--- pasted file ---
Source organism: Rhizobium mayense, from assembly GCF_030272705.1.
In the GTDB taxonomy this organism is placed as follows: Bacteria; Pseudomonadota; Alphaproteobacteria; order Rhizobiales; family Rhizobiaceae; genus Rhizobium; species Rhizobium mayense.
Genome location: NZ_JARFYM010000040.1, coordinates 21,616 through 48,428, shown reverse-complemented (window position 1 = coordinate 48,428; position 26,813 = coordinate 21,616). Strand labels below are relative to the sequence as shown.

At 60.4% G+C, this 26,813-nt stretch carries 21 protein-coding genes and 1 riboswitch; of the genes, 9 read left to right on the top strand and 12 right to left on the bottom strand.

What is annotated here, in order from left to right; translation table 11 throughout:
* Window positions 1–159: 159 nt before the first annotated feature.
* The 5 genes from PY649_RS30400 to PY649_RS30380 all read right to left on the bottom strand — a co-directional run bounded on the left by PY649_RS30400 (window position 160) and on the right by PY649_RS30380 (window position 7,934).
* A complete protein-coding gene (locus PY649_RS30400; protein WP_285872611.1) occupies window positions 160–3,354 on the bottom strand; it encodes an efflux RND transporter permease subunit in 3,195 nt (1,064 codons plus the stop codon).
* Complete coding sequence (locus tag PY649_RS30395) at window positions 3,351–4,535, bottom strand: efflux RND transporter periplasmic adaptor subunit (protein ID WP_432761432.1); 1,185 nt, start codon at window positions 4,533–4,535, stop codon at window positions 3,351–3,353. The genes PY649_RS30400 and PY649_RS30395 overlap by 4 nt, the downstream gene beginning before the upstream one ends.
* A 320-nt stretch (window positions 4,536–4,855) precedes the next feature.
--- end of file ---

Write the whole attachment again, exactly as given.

Source organism: Rhizobium mayense, from assembly GCF_030272705.1.
In the GTDB taxonomy this organism is placed as follows: Bacteria; Pseudomonadota; Alphaproteobacteria; order Rhizobiales; family Rhizobiaceae; genus Rhizobium; species Rhizobium mayense.
Genome location: NZ_JARFYM010000040.1, coordinates 21,616 through 48,428, shown reverse-complemented (window position 1 = coordinate 48,428; position 26,813 = coordinate 21,616). Strand labels below are relative to the sequence as shown.

At 60.4% G+C, this 26,813-nt stretch carries 21 protein-coding genes and 1 riboswitch; of the genes, 9 read left to right on the top strand and 12 right to left on the bottom strand.

What is annotated here, in order from left to right; translation table 11 throughout:
* Window positions 1–159: 159 nt before the first annotated feature.
* The 5 genes from PY649_RS30400 to PY649_RS30380 all read right to left on the bottom strand — a co-directional run bounded on the left by PY649_RS30400 (window position 160) and on the right by PY649_RS30380 (window position 7,934).
* A complete protein-coding gene (locus PY649_RS30400; protein WP_285872611.1) occupies window positions 160–3,354 on the bottom strand; it encodes an efflux RND transporter permease subunit in 3,195 nt (1,064 codons plus the stop codon).
* Complete coding sequence (locus tag PY649_RS30395) at window positions 3,351–4,535, bottom strand: efflux RND transporter periplasmic adaptor subunit (protein ID WP_432761432.1); 1,185 nt, start codon at window positions 4,533–4,535, stop codon at window positions 3,351–3,353. The genes PY649_RS30400 and PY649_RS30395 overlap by 4 nt, the downstream gene beginning before the upstream one ends.
* A 320-nt stretch (window positions 4,536–4,855) precedes the next feature.